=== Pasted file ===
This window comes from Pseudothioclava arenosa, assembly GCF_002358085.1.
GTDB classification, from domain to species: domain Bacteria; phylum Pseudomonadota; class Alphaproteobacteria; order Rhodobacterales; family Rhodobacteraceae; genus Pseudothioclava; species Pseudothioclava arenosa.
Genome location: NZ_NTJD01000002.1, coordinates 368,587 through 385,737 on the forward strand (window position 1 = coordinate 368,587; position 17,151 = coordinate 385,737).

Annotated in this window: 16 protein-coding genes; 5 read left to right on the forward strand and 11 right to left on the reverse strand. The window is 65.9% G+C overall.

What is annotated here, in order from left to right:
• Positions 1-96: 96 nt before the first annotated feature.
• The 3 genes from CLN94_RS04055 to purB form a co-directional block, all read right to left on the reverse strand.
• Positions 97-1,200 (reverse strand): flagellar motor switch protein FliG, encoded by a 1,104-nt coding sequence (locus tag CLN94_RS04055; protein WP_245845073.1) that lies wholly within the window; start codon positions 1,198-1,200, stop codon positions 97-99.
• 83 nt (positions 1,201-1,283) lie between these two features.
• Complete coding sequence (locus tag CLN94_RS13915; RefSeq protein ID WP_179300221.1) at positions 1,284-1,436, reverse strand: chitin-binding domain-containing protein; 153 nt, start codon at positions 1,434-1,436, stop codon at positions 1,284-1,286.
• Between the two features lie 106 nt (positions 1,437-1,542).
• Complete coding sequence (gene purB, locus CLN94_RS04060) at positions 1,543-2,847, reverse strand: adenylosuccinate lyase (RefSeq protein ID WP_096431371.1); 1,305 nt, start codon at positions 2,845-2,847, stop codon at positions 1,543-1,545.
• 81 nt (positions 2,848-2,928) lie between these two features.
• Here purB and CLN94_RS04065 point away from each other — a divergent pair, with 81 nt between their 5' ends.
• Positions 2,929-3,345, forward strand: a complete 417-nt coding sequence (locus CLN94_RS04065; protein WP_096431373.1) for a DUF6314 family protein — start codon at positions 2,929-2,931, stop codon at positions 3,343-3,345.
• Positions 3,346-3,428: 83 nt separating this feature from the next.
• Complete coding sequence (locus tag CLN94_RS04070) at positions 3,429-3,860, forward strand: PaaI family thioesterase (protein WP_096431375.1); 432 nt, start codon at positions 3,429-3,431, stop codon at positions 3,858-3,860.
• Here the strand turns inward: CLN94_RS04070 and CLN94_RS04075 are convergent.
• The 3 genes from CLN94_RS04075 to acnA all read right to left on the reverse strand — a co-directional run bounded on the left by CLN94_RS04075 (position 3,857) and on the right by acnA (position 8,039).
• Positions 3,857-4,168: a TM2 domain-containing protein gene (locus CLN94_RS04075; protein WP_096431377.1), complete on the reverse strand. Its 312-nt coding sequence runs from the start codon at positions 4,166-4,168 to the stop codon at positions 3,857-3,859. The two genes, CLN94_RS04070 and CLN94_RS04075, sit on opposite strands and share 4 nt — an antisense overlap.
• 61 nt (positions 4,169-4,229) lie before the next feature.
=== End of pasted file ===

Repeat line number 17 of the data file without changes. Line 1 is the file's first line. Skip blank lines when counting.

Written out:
• Complete coding sequence (locus tag CLN94_RS04070) at positions 3,429-3,860, forward strand: PaaI family thioesterase (protein WP_096431375.1); 432 nt, start codon at positions 3,429-3,431, stop codon at positions 3,858-3,860.